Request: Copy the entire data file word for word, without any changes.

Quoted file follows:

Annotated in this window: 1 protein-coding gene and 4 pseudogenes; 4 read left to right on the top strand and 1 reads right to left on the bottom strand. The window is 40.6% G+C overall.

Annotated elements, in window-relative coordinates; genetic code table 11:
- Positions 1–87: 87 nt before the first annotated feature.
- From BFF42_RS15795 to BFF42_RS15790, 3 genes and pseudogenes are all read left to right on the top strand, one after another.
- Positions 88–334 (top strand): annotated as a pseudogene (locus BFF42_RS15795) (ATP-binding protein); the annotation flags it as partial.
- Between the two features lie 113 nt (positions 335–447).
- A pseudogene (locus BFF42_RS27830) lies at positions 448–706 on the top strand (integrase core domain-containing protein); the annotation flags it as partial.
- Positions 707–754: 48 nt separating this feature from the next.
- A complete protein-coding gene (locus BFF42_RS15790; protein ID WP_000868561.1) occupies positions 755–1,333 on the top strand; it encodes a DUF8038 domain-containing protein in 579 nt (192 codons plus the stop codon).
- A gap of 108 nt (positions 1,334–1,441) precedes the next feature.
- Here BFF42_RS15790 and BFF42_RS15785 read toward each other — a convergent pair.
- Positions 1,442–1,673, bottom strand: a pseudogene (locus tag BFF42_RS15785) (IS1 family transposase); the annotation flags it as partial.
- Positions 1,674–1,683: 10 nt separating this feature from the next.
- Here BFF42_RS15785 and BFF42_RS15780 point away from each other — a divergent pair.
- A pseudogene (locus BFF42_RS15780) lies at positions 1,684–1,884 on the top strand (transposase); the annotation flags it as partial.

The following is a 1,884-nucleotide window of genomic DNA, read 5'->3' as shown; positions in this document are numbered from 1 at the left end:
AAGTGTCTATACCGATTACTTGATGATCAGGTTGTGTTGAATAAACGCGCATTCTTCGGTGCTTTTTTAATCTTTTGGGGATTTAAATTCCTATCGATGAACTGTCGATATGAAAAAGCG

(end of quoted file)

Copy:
Annotated in this window: 1 protein-coding gene and 4 pseudogenes; 4 read left to right on the top strand and 1 reads right to left on the bottom strand. The window is 40.6% G+C overall.

Annotated elements, in window-relative coordinates; genetic code table 11:
- Positions 1–87: 87 nt before the first annotated feature.
- From BFF42_RS15795 to BFF42_RS15790, 3 genes and pseudogenes are all read left to right on the top strand, one after another.
- Positions 88–334 (top strand): annotated as a pseudogene (locus BFF42_RS15795) (ATP-binding protein); the annotation flags it as partial.
- Between the two features lie 113 nt (positions 335–447).
- A pseudogene (locus BFF42_RS27830) lies at positions 448–706 on the top strand (integrase core domain-containing protein); the annotation flags it as partial.
- Positions 707–754: 48 nt separating this feature from the next.
- A complete protein-coding gene (locus BFF42_RS15790; protein ID WP_000868561.1) occupies positions 755–1,333 on the top strand; it encodes a DUF8038 domain-containing protein in 579 nt (192 codons plus the stop codon).
- A gap of 108 nt (positions 1,334–1,441) precedes the next feature.
- Here BFF42_RS15790 and BFF42_RS15785 read toward each other — a convergent pair.
- Positions 1,442–1,673, bottom strand: a pseudogene (locus tag BFF42_RS15785) (IS1 family transposase); the annotation flags it as partial.
- Positions 1,674–1,683: 10 nt separating this feature from the next.
- Here BFF42_RS15785 and BFF42_RS15780 point away from each other — a divergent pair.
- A pseudogene (locus BFF42_RS15780) lies at positions 1,684–1,884 on the top strand (transposase); the annotation flags it as partial.

The following is a 1,884-nucleotide window of genomic DNA, read 5'->3' as shown; positions in this document are numbered from 1 at the left end:
AAGTGTCTATACCGATTACTTGATGATCAGGTTGTGTTGAATAAACGCGCATTCTTCGGTGCTTTTTTAATCTTTTGGGGATTTAAATTCCTATCGATGAACTGTCGATATGAAAAAGCG